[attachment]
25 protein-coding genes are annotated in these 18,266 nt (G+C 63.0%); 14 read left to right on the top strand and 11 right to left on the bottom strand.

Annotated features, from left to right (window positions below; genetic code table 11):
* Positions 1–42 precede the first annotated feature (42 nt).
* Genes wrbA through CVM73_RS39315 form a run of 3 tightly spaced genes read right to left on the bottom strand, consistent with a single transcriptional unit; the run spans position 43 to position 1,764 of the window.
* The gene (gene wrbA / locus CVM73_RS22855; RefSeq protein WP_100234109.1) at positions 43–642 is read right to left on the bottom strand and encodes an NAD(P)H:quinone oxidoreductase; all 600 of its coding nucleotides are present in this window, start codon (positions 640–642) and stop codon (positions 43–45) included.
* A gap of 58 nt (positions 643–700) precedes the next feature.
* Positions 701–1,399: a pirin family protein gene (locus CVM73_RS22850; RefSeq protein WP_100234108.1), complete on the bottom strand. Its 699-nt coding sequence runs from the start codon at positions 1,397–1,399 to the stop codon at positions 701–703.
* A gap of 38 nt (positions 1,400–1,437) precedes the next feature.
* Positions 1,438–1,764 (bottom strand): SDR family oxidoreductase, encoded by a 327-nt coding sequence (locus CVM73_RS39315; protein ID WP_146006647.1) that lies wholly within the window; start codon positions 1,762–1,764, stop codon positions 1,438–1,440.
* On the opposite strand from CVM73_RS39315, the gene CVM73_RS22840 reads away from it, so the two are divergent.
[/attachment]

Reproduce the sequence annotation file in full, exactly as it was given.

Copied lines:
25 protein-coding genes are annotated in these 18,266 nt (G+C 63.0%); 14 read left to right on the top strand and 11 right to left on the bottom strand.

Annotated features, from left to right (window positions below; genetic code table 11):
* Positions 1–42 precede the first annotated feature (42 nt).
* Genes wrbA through CVM73_RS39315 form a run of 3 tightly spaced genes read right to left on the bottom strand, consistent with a single transcriptional unit; the run spans position 43 to position 1,764 of the window.
* The gene (gene wrbA / locus CVM73_RS22855; RefSeq protein WP_100234109.1) at positions 43–642 is read right to left on the bottom strand and encodes an NAD(P)H:quinone oxidoreductase; all 600 of its coding nucleotides are present in this window, start codon (positions 640–642) and stop codon (positions 43–45) included.
* A gap of 58 nt (positions 643–700) precedes the next feature.
* Positions 701–1,399: a pirin family protein gene (locus CVM73_RS22850; RefSeq protein WP_100234108.1), complete on the bottom strand. Its 699-nt coding sequence runs from the start codon at positions 1,397–1,399 to the stop codon at positions 701–703.
* A gap of 38 nt (positions 1,400–1,437) precedes the next feature.
* Positions 1,438–1,764 (bottom strand): SDR family oxidoreductase, encoded by a 327-nt coding sequence (locus CVM73_RS39315; protein ID WP_146006647.1) that lies wholly within the window; start codon positions 1,762–1,764, stop codon positions 1,438–1,440.
* On the opposite strand from CVM73_RS39315, the gene CVM73_RS22840 reads away from it, so the two are divergent.